15. A throttle valve assembly as in claim 14 wherein:
(a) said servomotor associated with said throttle opening means includes means for engaging said throttle valve shaft to rotate it towards a closed position.
16. A throttle valve assembly as in claim 15 wherein:
(a) said engagement means between each of said units comprises parallel opposed lever arms on the ends of said shafts and tangs from the driving arm on one shaft to the driven arm on the adjacent shaft.
17. Method of controlling throttle settings of an internal combustion engine comprising the steps in appropriate sequence of:
(a) providing mechanical control of throttle valve settings in the range of from about 4 gas pedal operation; and
(b) providing electronic control of closure and opening of said throttle valve from 0 said manually activated mechanical control, and upon release of and initiation of said manual operation.
18. Method as in claim 17 wherein:
(a) said electronic control includes timed delay of opening and closing of said throttle valve after initiation and release of said manual control.
19. Method as in claim 18 which includes the step of:
(a) adjusting the point of transfer between electronic and manual control in the range of from zero to about 15
20. Method as in claim 19 which includes the steps of:
(a) sensing failure of said electronic control; and wherein
(b) said adjustment step includes the step of adjusting said transfer point close to 0
The invention relates generally to a method and apparatus for controlling the operation of a throttle valve for use in internal combustion engines. More particularly the invention relates to a method and apparatus to control idle level fuel injection through fine tuning the mechanical operation of the throttle valve by using a servomotor controllable in response to actual setting value and desired setting value transmitters to limit the amount of throttle valve closure in response to a total release of pressure on the gas pedal.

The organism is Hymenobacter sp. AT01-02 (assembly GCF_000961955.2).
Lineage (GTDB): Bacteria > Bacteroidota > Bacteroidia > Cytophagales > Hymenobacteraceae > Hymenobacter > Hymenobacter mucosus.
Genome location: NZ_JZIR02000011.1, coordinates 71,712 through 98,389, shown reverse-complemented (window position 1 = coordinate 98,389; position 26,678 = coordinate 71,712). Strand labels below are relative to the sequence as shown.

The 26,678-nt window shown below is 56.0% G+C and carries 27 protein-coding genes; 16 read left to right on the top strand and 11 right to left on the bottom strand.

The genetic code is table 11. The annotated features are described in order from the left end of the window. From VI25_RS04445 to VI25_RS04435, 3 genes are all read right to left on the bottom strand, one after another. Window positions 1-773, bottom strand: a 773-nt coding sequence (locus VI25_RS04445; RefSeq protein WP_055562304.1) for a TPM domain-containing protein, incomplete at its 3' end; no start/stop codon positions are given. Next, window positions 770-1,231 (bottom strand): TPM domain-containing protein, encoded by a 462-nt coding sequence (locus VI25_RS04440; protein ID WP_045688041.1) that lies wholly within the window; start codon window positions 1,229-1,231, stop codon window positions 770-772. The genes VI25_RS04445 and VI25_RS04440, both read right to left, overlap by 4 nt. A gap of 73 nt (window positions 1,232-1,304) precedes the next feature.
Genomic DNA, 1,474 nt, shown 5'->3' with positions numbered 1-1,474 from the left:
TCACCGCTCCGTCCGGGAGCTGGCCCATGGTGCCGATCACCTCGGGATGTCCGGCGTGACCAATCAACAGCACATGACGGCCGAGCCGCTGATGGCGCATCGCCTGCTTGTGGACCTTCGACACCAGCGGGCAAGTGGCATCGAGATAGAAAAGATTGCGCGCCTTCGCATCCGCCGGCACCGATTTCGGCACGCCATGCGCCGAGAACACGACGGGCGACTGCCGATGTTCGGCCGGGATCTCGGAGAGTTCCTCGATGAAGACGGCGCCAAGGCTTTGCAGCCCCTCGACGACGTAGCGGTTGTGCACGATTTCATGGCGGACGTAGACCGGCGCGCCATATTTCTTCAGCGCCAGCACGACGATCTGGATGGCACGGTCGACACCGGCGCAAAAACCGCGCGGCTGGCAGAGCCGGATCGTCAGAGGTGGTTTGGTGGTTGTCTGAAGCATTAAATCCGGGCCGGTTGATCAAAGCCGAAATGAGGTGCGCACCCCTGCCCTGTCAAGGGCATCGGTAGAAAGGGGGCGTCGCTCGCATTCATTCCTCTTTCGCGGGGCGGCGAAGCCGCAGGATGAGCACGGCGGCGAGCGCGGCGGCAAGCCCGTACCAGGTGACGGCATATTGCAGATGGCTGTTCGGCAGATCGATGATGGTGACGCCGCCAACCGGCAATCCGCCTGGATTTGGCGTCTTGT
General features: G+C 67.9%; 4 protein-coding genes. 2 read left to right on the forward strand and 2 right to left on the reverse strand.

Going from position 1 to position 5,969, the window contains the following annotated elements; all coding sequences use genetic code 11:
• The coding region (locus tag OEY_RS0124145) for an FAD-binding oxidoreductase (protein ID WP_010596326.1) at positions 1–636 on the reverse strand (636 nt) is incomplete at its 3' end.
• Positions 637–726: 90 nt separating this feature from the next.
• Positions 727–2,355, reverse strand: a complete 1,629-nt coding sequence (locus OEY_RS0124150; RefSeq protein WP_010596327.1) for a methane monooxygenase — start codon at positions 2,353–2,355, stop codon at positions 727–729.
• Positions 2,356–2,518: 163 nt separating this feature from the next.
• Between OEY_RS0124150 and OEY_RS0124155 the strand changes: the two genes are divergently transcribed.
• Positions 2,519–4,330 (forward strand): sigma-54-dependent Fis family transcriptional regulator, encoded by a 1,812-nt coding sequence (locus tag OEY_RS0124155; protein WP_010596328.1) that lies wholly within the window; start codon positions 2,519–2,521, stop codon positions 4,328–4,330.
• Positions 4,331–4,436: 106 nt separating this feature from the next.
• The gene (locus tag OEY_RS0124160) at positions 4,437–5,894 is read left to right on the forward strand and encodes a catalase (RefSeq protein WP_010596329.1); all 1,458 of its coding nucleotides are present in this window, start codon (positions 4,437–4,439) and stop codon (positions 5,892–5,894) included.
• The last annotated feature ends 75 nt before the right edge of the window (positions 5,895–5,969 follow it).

An example of an internal Combustion engine having a throttle valve of the general type has been described in DE-OS No. 37 11 779. The throttle valve described therein is controlled by a conventional mechanical throttle linkage and an electronic servomotor. Electronic control of the gas pedal is achieved by using the servomotor to control the throttle valve operation between the phases of the completely closed position and the maximum open position. When the gas pedal is not being depressed, the mechanical throttle linkage will fully close the throttle valve. In the event of a failure of the servomotor, the throttle valve is still fully operable by the manual override capability of the mechanical throttle valve linkage.
However, this servomotor controlled throttle valve operation does not adequately control idle fuel injection. For instance, when the throttle valve is completely closed (i.e. during idle conditions), it is being controlled by the mechanical linkage rather than the servomotor. The engine does not respond quickly to a sudden depression of the gas pedal because of the slight delay inherent in the mechanical linkage involved in opening the throttle valve.
It is desirable to keep the throttle valve open a slight degree (preferably between 0 engine remains ready to move, and to allow the throttle valve to completely close when the engine is turned off.